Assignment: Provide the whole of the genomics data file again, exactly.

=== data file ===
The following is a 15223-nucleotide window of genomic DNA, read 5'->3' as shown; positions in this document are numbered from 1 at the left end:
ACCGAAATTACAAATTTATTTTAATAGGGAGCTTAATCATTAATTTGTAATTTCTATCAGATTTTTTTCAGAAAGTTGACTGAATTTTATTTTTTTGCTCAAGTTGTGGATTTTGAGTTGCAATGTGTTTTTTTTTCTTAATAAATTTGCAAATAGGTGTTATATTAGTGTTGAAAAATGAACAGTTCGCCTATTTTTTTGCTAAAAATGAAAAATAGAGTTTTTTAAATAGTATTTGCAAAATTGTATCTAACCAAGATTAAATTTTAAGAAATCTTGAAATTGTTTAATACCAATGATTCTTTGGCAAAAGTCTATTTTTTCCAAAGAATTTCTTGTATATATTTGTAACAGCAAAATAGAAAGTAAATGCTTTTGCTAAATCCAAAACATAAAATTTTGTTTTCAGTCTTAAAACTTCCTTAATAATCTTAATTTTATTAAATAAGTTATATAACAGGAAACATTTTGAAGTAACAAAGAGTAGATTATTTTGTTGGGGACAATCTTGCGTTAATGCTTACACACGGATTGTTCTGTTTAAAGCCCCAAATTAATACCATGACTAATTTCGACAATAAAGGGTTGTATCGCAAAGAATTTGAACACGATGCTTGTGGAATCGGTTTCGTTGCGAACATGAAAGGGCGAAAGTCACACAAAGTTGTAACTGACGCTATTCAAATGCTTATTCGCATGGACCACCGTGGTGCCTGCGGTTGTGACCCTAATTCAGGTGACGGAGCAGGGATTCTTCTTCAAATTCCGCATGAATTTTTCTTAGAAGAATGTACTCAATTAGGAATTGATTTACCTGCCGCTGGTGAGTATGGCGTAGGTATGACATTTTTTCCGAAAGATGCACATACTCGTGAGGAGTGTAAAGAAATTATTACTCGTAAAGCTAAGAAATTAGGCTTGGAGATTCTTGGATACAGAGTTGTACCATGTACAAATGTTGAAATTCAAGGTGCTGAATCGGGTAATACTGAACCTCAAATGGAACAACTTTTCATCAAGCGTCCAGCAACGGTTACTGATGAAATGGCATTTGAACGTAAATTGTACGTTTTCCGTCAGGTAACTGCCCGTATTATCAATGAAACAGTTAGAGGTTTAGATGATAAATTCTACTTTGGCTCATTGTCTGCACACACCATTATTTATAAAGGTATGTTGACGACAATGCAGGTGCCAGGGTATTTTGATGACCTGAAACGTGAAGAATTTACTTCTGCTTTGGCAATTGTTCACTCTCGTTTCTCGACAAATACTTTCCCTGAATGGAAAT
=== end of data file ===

The following is a 15223-nucleotide window of genomic DNA, read 5'->3' as shown; positions in this document are numbered from 1 at the left end:
ACCGAAATTACAAATTTATTTTAATAGGGAGCTTAATCATTAATTTGTAATTTCTATCAGATTTTTTTCAGAAAGTTGACTGAATTTTATTTTTTTGCTCAAGTTGTGGATTTTGAGTTGCAATGTGTTTTTTTTTCTTAATAAATTTGCAAATAGGTGTTATATTAGTGTTGAAAAATGAACAGTTCGCCTATTTTTTTGCTAAAAATGAAAAATAGAGTTTTTTAAATAGTATTTGCAAAATTGTATCTAACCAAGATTAAATTTTAAGAAATCTTGAAATTGTTTAATACCAATGATTCTTTGGCAAAAGTCTATTTTTTCCAAAGAATTTCTTGTATATATTTGTAACAGCAAAATAGAAAGTAAATGCTTTTGCTAAATCCAAAACATAAAATTTTGTTTTCAGTCTTAAAACTTCCTTAATAATCTTAATTTTATTAAATAAGTTATATAACAGGAAACATTTTGAAGTAACAAAGAGTAGATTATTTTGTTGGGGACAATCTTGCGTTAATGCTTACACACGGATTGTTCTGTTTAAAGCCCCAAATTAATACCATGACTAATTTCGACAATAAAGGGTTGTATCGCAAAGAATTTGAACACGATGCTTGTGGAATCGGTTTCGTTGCGAACATGAAAGGGCGAAAGTCACACAAAGTTGTAACTGACGCTATTCAAATGCTTATTCGCATGGACCACCGTGGTGCCTGCGGTTGTGACCCTAATTCAGGTGACGGAGCAGGGATTCTTCTTCAAATTCCGCATGAATTTTTCTTAGAAGAATGTACTCAATTAGGAATTGATTTACCTGCCGCTGGTGAGTATGGCGTAGGTATGACATTTTTTCCGAAAGATGCACATACTCGTGAGGAGTGTAAAGAAATTATTACTCGTAAAGCTAAGAAATTAGGCTTGGAGATTCTTGGATACAGAGTTGTACCATGTACAAATGTTGAAATTCAAGGTGCTGAATCGGGTAATACTGAACCTCAAATGGAACAACTTTTCATCAAGCGTCCAGCAACGGTTACTGATGAAATGGCATTTGAACGTAAATTGTACGTTTTCCGTCAGGTAACTGCCCGTATTATCAATGAAACAGTTAGAGGTTTAGATGATAAATTCTACTTTGGCTCATTGTCTGCACACACCATTATTTATAAAGGTATGTTGACGACAATGCAGGTGCCAGGGTATTTTGATGACCTGAAACGTGAAGAATTTACTTCTGCTTTGGCAATTGTTCACTCTCGTTTCTCGACAAATACTTTCCCTGAATGGAAAT